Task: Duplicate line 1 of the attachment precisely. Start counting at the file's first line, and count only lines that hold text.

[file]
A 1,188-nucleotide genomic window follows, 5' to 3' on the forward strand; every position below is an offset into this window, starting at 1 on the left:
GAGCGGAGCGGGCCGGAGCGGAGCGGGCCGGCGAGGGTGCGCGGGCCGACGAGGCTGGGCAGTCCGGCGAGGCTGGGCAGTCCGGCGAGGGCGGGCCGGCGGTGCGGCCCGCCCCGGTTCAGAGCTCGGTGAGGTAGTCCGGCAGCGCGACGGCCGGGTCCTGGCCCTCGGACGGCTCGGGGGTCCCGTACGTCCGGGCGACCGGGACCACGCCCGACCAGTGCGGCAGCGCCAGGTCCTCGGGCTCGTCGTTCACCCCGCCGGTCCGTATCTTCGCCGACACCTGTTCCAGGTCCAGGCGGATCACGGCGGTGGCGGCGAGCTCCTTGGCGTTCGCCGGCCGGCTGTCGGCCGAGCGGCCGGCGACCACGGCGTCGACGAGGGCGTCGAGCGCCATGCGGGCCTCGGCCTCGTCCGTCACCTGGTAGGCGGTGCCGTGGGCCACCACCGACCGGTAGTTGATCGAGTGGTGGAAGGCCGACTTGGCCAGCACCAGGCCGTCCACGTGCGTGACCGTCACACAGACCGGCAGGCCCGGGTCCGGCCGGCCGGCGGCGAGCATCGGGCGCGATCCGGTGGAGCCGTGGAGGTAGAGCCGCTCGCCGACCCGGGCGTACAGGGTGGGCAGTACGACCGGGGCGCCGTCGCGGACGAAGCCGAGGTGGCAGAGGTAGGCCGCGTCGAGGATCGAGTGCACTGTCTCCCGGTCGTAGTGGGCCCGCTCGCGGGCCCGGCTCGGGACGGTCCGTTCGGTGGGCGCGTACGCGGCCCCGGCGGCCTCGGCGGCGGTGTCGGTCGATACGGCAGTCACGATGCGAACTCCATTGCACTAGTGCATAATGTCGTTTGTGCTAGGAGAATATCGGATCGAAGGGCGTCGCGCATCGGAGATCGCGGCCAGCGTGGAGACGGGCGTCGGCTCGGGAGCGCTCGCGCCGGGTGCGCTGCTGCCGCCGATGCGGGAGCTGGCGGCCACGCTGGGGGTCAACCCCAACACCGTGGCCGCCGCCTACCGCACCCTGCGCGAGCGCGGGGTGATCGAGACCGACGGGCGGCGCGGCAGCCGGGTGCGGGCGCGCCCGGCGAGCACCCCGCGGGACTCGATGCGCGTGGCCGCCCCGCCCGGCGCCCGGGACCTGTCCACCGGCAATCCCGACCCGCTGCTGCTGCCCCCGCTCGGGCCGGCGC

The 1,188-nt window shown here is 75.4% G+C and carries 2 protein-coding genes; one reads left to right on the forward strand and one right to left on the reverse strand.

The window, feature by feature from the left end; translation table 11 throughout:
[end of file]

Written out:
A 1,188-nucleotide genomic window follows, 5' to 3' on the forward strand; every position below is an offset into this window, starting at 1 on the left: